“At the beginning of Creation, God walked in the Garden of Eden and talked with your first parents. There was God and there was man. Now it is the God-Man, and He is in you, still nearer, since He took on human nature. What oneness, My child! Think of it. If you understood better, your heart would melt with love."

Excerpt From: Gabrielle Bossis. “He and I.” 

Thursday, December 25, 2014

Weaving Him into the very warp and woof of your day

“Lord, I have never deserved any of Your favors. Change me.”

“Change yourself by patiently beginning over and over again. Watch and pray. You do pray, yes, but pray in another way, seeing everything through Me, full of confidence, with a sense of your poverty. Then I’ll help you, My poor crippled little girl, paralyzed by so many weaknesses from birth, and you will travel along new paths. You will leave behind your old slavish attachments, for My yoke is gentle. You will no longer be the one you serve; Christ will be the one you serve. What a difference! And because you will serve Him and not another, weaving Him into the very warp and woof of your day, He will call you His bride, He who was your servant.”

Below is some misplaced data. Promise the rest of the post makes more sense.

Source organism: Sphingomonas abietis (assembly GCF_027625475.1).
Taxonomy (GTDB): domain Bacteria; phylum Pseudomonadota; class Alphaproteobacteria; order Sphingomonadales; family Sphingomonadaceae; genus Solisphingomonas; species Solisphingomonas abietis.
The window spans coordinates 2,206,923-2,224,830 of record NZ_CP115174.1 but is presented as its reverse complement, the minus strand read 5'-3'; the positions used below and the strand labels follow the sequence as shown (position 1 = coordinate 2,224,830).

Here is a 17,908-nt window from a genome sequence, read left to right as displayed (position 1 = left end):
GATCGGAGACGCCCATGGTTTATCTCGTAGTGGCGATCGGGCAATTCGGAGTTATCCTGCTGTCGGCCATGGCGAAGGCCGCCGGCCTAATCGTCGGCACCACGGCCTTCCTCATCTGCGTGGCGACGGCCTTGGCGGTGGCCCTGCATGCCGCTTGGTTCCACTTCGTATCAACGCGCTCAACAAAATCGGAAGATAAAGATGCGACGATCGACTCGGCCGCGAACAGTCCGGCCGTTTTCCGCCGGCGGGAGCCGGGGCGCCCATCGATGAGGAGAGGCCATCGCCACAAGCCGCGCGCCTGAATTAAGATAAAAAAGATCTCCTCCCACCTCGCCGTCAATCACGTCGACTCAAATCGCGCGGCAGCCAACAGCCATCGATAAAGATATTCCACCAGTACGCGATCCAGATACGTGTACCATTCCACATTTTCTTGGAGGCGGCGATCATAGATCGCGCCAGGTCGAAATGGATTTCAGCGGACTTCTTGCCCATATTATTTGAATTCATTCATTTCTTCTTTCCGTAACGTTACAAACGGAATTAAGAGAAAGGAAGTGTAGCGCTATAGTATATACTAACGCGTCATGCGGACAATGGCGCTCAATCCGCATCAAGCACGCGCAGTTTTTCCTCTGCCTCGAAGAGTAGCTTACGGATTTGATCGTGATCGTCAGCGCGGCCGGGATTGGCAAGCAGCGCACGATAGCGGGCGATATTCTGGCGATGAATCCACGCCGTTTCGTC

Excerpt From: Gabrielle Bossis. “He and I.”

Unfold your soul

“Come before My face. Now unfold your soul. Stretch it out like a fabric remembering your stains. Yesterday’s and today’s. You show them to Me without saying a word, and yet this is a prayer. You are humble before the display of your wretchedness and this is the most eloquent of prayers. The voice of the just rises day and night and how can his cry be anything but humble? You see that even your shortcomings can bring you closer to Me. Use them; you can transform them into the love that makes amends, the love of contrition. Everything should lead to love. In this way you will meet Me. And won’t I have gone more than half way along the road?”

Excerpt From: Gabrielle Bossis. “He and I.” 

I go on creating you

“Do you fully realize that you need trials in the spiritual life, our life together. Life on earth is not yet the life of heaven. It’s only love’s beginning. Love grows in trial—even in the very little ones, but it doesn’t notice this; its hunger is never satisfied. What joy it gives Me to help you! . . .

“Come along with Me then, keeping close, and we’ll talk together. You will hear Me, and humbly you will translate My words into daily living. I know how to take a soul captive. I don’t speak in vain. So just work together with Me since I’m leading you to the Father.